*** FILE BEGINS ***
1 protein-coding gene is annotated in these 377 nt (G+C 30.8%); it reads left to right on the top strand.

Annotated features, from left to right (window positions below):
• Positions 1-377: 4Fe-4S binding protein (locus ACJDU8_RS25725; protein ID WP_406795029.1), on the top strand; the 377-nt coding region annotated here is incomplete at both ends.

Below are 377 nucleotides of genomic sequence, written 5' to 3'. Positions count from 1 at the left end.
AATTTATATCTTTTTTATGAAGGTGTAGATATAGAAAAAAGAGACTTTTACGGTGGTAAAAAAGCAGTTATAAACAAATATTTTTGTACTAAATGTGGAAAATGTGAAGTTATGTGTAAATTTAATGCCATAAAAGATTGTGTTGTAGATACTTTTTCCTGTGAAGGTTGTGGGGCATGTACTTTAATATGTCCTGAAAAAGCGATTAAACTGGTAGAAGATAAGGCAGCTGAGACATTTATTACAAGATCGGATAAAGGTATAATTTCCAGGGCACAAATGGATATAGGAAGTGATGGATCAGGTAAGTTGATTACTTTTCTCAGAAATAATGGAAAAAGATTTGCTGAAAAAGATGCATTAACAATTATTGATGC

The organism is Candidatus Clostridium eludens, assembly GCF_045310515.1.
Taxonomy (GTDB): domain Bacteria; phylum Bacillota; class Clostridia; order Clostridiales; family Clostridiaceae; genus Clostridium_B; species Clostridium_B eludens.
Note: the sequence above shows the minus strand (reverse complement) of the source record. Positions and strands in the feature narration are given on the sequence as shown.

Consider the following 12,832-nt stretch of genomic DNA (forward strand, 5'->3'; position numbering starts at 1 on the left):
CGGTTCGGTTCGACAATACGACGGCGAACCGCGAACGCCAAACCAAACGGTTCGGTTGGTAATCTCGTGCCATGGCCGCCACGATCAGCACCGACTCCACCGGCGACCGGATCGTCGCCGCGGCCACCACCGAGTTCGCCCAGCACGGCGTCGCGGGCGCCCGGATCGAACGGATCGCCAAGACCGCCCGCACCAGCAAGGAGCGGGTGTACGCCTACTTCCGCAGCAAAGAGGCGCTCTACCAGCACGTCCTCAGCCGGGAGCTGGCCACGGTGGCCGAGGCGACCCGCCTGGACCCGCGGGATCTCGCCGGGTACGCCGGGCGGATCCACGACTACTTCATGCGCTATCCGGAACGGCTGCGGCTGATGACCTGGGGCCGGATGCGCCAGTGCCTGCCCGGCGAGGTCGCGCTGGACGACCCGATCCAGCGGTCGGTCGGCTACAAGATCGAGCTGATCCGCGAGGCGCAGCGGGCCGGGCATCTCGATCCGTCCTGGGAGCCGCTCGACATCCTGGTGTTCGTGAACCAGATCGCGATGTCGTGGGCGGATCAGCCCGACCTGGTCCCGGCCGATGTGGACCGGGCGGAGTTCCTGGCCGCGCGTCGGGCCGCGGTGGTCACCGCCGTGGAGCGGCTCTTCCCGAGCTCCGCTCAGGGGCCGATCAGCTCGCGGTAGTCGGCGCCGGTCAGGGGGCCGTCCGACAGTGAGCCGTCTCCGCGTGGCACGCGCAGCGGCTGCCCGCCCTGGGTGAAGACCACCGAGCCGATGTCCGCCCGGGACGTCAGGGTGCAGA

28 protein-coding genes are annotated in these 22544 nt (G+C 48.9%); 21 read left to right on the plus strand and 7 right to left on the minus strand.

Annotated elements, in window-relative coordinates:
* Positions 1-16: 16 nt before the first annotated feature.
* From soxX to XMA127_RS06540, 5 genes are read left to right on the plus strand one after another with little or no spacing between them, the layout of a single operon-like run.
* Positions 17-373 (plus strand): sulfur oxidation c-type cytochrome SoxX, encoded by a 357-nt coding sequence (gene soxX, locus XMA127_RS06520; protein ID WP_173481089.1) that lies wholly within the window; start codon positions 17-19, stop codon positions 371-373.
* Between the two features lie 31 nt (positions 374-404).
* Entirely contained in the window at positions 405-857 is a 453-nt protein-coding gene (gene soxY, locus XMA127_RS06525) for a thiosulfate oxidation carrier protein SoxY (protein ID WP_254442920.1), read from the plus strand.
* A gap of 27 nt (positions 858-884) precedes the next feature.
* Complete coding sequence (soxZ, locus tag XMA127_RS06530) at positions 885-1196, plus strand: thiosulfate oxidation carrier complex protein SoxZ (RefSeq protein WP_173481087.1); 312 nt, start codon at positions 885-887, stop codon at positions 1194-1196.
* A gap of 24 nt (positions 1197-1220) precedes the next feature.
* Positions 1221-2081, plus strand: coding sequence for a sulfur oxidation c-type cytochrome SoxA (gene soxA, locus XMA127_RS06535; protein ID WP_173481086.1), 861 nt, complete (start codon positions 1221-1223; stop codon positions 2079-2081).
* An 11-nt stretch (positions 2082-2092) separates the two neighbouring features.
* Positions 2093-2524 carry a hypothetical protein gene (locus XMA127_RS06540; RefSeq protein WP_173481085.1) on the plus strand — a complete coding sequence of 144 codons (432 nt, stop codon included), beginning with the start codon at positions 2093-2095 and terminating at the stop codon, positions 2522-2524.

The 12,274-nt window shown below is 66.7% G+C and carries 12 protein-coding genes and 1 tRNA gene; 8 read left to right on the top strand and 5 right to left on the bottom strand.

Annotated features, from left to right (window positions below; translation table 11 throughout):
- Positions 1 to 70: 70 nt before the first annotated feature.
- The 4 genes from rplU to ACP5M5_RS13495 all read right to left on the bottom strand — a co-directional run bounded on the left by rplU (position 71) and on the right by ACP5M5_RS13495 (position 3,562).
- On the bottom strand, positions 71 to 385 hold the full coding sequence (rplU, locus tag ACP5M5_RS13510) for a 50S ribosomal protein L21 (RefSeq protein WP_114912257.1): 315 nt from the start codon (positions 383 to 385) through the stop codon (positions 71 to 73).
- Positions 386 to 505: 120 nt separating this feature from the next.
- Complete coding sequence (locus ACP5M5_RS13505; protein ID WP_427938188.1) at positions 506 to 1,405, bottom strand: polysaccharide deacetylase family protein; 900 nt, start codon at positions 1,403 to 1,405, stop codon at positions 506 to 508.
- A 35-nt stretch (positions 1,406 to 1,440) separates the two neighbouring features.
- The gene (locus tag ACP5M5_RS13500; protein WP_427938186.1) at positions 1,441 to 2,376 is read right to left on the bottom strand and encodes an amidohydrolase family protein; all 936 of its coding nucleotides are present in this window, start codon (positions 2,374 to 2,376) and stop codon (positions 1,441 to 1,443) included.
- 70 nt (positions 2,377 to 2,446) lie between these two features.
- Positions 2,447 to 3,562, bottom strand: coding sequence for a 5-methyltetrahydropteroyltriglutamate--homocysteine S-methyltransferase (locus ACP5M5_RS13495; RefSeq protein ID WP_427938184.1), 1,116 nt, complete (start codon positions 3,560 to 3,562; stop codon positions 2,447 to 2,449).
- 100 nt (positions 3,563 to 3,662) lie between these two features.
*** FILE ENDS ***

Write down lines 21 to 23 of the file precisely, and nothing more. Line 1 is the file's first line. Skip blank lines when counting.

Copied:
* Positions 1221-2081, plus strand: coding sequence for a sulfur oxidation c-type cytochrome SoxA (gene soxA, locus XMA127_RS06535; protein ID WP_173481086.1), 861 nt, complete (start codon positions 1221-1223; stop codon positions 2079-2081).
* An 11-nt stretch (positions 2082-2092) separates the two neighbouring features.
* Positions 2093-2524 carry a hypothetical protein gene (locus XMA127_RS06540; RefSeq protein WP_173481085.1) on the plus strand — a complete coding sequence of 144 codons (432 nt, stop codon included), beginning with the start codon at positions 2093-2095 and terminating at the stop codon, positions 2522-2524.